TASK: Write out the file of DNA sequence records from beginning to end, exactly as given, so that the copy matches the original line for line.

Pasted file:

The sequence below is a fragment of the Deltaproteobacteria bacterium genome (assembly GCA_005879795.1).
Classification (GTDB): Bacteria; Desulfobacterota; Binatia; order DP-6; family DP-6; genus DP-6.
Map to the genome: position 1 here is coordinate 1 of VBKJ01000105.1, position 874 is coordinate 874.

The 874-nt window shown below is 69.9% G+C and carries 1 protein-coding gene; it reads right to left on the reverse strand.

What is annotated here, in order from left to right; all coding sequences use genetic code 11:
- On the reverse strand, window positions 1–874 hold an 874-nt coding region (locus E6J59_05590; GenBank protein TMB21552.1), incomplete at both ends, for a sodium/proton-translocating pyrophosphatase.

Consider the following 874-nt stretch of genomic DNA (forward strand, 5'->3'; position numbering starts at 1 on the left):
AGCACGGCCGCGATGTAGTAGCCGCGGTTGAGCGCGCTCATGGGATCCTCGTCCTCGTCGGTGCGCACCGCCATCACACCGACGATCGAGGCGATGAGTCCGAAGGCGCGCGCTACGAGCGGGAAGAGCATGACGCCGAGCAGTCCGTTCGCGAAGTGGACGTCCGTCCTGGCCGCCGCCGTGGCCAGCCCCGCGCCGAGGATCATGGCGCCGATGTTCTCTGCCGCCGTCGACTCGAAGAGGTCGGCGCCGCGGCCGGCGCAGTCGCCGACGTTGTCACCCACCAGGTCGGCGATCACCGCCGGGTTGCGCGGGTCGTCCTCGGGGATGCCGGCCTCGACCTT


The sequence below is a fragment of the Deltaproteobacteria bacterium genome (assembly GCA_005879795.1).
Classification (GTDB): Bacteria; Desulfobacterota; Binatia; order DP-6; family DP-6; genus DP-6.
Map to the genome: position 1 here is coordinate 1 of VBKJ01000105.1, position 874 is coordinate 874.

The 874-nt window shown below is 69.9% G+C and carries 1 protein-coding gene; it reads right to left on the reverse strand.

What is annotated here, in order from left to right; all coding sequences use genetic code 11:
- On the reverse strand, window positions 1–874 hold an 874-nt coding region (locus E6J59_05590; GenBank protein TMB21552.1), incomplete at both ends, for a sodium/proton-translocating pyrophosphatase.

Consider the following 874-nt stretch of genomic DNA (forward strand, 5'->3'; position numbering starts at 1 on the left):
AGCACGGCCGCGATGTAGTAGCCGCGGTTGAGCGCGCTCATGGGATCCTCGTCCTCGTCGGTGCGCACCGCCATCACACCGACGATCGAGGCGATGAGTCCGAAGGCGCGCGCTACGAGCGGGAAGAGCATGACGCCGAGCAGTCCGTTCGCGAAGTGGACGTCCGTCCTGGCCGCCGCCGTGGCCAGCCCCGCGCCGAGGATCATGGCGCCGATGTTCTCTGCCGCCGTCGACTCGAAGAGGTCGGCGCCGCGGCCGGCGCAGTCGCCGACGTTGTCACCCACCAGGTCGGCGATCACCGCCGGGTTGCGCGGGTCGTCCTCGGGGATGCCGGCCTCGACCTT